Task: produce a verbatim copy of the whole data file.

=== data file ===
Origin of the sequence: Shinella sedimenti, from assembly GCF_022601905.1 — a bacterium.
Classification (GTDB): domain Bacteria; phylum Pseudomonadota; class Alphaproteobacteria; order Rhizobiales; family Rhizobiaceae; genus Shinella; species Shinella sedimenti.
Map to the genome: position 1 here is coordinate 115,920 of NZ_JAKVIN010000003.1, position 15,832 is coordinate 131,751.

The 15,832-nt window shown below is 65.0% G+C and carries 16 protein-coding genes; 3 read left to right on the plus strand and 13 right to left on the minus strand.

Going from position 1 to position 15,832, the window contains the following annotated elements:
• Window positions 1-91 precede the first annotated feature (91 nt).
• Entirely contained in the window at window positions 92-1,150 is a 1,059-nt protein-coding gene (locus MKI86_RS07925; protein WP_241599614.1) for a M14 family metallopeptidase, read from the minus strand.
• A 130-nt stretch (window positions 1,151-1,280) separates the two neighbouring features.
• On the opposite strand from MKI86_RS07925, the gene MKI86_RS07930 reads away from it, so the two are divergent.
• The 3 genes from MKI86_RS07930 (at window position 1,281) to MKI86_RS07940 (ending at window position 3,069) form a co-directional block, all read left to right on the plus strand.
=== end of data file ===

Origin of the sequence: Shinella sedimenti, from assembly GCF_022601905.1 — a bacterium.
Classification (GTDB): domain Bacteria; phylum Pseudomonadota; class Alphaproteobacteria; order Rhizobiales; family Rhizobiaceae; genus Shinella; species Shinella sedimenti.
Map to the genome: position 1 here is coordinate 115,920 of NZ_JAKVIN010000003.1, position 15,832 is coordinate 131,751.

The 15,832-nt window shown below is 65.0% G+C and carries 16 protein-coding genes; 3 read left to right on the plus strand and 13 right to left on the minus strand.

Going from position 1 to position 15,832, the window contains the following annotated elements:
• Window positions 1-91 precede the first annotated feature (91 nt).
• Entirely contained in the window at window positions 92-1,150 is a 1,059-nt protein-coding gene (locus MKI86_RS07925; protein WP_241599614.1) for a M14 family metallopeptidase, read from the minus strand.
• A 130-nt stretch (window positions 1,151-1,280) separates the two neighbouring features.
• On the opposite strand from MKI86_RS07925, the gene MKI86_RS07930 reads away from it, so the two are divergent.
• The 3 genes from MKI86_RS07930 (at window position 1,281) to MKI86_RS07940 (ending at window position 3,069) form a co-directional block, all read left to right on the plus strand.